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Earthquake relief fund a success

A relief fund established in Japantown to help victims of the earthquake and tsunami in Japan earlier this year has raised more than $4 million from 12,000 donors, including many local individuals and businesses. Already the funds have been used to build two shelters and three day care centers in northern Japan and to help provide medical and mental health care.

“We are absolutely overwhelmed by the response to our fundraising campaign,” said Paul Osaki, executive director of the Japanese Cultural and Community Center of Northern California in Japantown, which organized the effort. He said that 100 percent of all donations are going to help the recovery in Japan.

Osaki moved quickly to begin organizing a relief effort after the earthquake and tsunami struck on March 11. “We really felt it was our responsibility as Japanese Americans to do this,” he said. He had experience to draw on from 1995, when his organization helped raise $600,000 to aid the victims of the Kobe earthquake, which killed more than 6,000 people.

“This disaster is even bigger,” Osaki said. The death toll could reach 20,000, and more than 12,000 others were evacuated after the earthquake, tsunami and the nuclear meltdown that followed. The Japanese government estimates it will cost $300 billion to repair and rebuild the area.

Osaki plans to keep the Northern Japan Earthquake Relief Fund operating at least through the anniversary of the earthquake in March.

Helping with an uphill battle

Meritus scholar Olushade Unger (center) went to Honduras to participate in a public health project during her spring break this year.

GOOD WORKS | Carol McLaughlin

If anyone knows what it means to keep going in the face of adversity, it’s Olushade Unger. She grew up shuttling between her mother’s home in the Fillmore district and her father’s place in Hunters Point, where violence and gang activities were commonplace. Unger was in high school, planning on attending college, when her musician father became ill with cancer and couldn’t work. Life became an emotional and financial roller coaster.

Her high school grades suffered during the year of her father’s illness. But she worked hard to catch up, graduated with good grades and was accepted at UC San Diego, where the annual bill is nearly $28,000. She got Pell and Cal grants that covered some of the costs, but not nearly enough. And her B average grades weren’t high enough to qualify for the merit scholarships available to top students.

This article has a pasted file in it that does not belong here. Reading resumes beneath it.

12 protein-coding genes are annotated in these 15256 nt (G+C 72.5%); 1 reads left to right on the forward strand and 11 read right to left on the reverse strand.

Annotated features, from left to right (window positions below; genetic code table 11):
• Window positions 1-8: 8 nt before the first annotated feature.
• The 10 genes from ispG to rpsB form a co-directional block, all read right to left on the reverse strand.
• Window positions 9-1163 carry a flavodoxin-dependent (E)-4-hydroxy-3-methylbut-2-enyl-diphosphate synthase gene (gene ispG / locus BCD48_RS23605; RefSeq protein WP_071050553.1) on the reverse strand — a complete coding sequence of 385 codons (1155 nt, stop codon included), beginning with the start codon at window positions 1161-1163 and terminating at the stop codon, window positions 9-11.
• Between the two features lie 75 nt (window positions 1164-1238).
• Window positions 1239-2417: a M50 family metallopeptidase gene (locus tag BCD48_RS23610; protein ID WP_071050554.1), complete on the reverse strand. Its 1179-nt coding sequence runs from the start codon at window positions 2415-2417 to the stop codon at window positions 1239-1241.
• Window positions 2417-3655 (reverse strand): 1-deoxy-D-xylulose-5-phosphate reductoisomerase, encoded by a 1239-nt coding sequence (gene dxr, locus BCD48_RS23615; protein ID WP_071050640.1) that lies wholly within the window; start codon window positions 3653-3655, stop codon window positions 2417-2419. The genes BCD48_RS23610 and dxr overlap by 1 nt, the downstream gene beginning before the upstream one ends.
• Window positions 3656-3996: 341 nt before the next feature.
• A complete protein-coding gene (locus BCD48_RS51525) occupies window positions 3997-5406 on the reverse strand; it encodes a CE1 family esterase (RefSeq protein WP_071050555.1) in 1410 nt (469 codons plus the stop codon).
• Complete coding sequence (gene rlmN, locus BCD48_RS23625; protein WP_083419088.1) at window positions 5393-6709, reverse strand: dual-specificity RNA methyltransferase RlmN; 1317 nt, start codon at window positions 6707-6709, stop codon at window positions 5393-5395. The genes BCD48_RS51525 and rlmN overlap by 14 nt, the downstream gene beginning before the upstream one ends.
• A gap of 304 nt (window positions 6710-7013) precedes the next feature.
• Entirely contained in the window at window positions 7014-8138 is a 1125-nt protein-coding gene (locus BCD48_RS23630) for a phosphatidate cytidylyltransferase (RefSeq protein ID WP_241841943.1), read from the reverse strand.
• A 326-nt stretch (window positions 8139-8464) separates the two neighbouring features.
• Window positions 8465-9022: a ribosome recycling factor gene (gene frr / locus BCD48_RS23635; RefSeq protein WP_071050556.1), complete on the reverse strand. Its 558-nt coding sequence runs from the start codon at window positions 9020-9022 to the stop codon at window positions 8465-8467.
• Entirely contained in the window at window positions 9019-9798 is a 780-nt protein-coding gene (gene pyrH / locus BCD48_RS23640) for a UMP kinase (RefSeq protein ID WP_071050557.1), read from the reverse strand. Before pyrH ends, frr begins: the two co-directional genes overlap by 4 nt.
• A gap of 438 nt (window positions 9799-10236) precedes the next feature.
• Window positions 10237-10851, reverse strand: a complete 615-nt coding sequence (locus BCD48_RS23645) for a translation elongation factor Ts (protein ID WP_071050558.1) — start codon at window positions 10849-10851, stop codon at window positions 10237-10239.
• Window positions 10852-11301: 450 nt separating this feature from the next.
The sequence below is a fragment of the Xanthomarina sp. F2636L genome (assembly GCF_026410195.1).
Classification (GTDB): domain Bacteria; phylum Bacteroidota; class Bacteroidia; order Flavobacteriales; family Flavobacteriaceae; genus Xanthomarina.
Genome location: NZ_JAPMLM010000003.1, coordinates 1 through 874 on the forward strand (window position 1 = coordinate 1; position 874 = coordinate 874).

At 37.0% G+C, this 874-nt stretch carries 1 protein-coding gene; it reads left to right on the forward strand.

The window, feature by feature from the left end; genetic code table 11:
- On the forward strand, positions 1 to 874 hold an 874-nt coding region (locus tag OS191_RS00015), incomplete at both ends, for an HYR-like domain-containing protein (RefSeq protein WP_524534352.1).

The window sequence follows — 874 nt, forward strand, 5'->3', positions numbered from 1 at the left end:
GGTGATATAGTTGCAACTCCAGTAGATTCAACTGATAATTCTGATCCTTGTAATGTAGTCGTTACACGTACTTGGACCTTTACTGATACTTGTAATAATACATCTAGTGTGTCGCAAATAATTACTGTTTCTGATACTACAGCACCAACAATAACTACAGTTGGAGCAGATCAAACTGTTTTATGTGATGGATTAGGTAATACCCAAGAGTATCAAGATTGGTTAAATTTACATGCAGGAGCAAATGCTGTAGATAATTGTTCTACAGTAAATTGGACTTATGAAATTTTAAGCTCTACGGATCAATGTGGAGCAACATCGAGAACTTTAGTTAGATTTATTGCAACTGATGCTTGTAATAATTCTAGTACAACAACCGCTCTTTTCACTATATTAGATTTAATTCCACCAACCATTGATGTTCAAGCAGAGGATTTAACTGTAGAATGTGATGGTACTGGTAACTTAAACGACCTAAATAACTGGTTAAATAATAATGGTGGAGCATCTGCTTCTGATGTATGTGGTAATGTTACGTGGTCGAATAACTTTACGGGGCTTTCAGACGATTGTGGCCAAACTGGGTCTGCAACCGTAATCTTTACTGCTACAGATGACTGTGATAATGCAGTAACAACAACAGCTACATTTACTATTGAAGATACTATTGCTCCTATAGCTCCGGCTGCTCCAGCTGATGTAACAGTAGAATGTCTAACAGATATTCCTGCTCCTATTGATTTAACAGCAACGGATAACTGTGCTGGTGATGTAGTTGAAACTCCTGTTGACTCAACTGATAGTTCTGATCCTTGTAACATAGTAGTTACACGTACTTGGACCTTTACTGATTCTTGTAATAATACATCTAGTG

So she applied for a Meritus College Fund scholarship, awarded to students whose GPA is 3.0 to 3.7. Meritus College Fund, which began 15 years ago, is the brainchild of Dr. Henry Safrit, who retired a few years ago from his endocrinology practice at California Pacific Medical Center in the neighborhood.

Teens are making a difference

Sarah Armstrong: People can help.

By Sarah Armstrong

Teenagers have a reputation for sleeping in, getting in trouble and spending a lot of money. But I know we have the potential to do much more.

Now 14 and an eighth grader at Convent of the Sacred Heart Elementary School on Broadway, I have gone to school in Pacific Heights and lived nearby in the Marina for most of my life. I know there is a perception that the youth here live in a bubble and are self-absorbed and unaware of important issues in the world.

I want to help break that stereotype and encourage young people to make a difference. My friends, who are also teenagers, started an organization in Santa Barbara called Hands4Others, and I have recently started a San Francisco chapter. I’ve had a passion for community service since I was very young and once I learned of the devastation that a simple thing like having dirty water could cause, I wanted to help.